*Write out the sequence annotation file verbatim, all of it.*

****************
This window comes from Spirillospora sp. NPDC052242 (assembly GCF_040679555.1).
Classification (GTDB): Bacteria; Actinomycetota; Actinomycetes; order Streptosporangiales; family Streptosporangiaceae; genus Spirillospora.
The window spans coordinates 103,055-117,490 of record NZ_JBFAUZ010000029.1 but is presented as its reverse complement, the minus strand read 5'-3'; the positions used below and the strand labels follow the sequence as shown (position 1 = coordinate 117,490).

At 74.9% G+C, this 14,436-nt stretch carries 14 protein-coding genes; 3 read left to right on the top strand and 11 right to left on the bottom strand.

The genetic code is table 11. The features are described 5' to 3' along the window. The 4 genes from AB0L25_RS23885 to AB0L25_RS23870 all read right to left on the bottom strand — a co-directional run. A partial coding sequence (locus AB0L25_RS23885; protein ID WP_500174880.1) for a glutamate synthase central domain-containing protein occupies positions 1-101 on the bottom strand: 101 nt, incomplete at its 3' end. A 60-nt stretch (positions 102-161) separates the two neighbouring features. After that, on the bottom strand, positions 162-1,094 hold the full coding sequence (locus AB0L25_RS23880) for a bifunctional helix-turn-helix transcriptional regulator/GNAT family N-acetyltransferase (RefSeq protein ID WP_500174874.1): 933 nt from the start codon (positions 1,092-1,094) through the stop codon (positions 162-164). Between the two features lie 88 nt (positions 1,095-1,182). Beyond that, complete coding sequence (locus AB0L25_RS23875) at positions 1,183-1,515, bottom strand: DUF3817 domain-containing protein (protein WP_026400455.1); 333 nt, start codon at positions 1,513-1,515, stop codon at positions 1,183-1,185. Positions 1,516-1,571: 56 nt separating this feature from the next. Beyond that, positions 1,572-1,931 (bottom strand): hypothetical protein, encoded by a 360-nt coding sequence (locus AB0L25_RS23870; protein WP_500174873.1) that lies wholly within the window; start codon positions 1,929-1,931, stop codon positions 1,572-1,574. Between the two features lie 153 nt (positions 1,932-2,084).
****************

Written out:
This window comes from Spirillospora sp. NPDC052242 (assembly GCF_040679555.1).
Classification (GTDB): Bacteria; Actinomycetota; Actinomycetes; order Streptosporangiales; family Streptosporangiaceae; genus Spirillospora.
The window spans coordinates 103,055-117,490 of record NZ_JBFAUZ010000029.1 but is presented as its reverse complement, the minus strand read 5'-3'; the positions used below and the strand labels follow the sequence as shown (position 1 = coordinate 117,490).

At 74.9% G+C, this 14,436-nt stretch carries 14 protein-coding genes; 3 read left to right on the top strand and 11 right to left on the bottom strand.

The genetic code is table 11. The features are described 5' to 3' along the window. The 4 genes from AB0L25_RS23885 to AB0L25_RS23870 all read right to left on the bottom strand — a co-directional run. A partial coding sequence (locus AB0L25_RS23885; protein ID WP_500174880.1) for a glutamate synthase central domain-containing protein occupies positions 1-101 on the bottom strand: 101 nt, incomplete at its 3' end. A 60-nt stretch (positions 102-161) separates the two neighbouring features. After that, on the bottom strand, positions 162-1,094 hold the full coding sequence (locus AB0L25_RS23880) for a bifunctional helix-turn-helix transcriptional regulator/GNAT family N-acetyltransferase (RefSeq protein ID WP_500174874.1): 933 nt from the start codon (positions 1,092-1,094) through the stop codon (positions 162-164). Between the two features lie 88 nt (positions 1,095-1,182). Beyond that, complete coding sequence (locus AB0L25_RS23875) at positions 1,183-1,515, bottom strand: DUF3817 domain-containing protein (protein WP_026400455.1); 333 nt, start codon at positions 1,513-1,515, stop codon at positions 1,183-1,185. Positions 1,516-1,571: 56 nt separating this feature from the next. Beyond that, positions 1,572-1,931 (bottom strand): hypothetical protein, encoded by a 360-nt coding sequence (locus AB0L25_RS23870; protein WP_500174873.1) that lies wholly within the window; start codon positions 1,929-1,931, stop codon positions 1,572-1,574. Between the two features lie 153 nt (positions 1,932-2,084).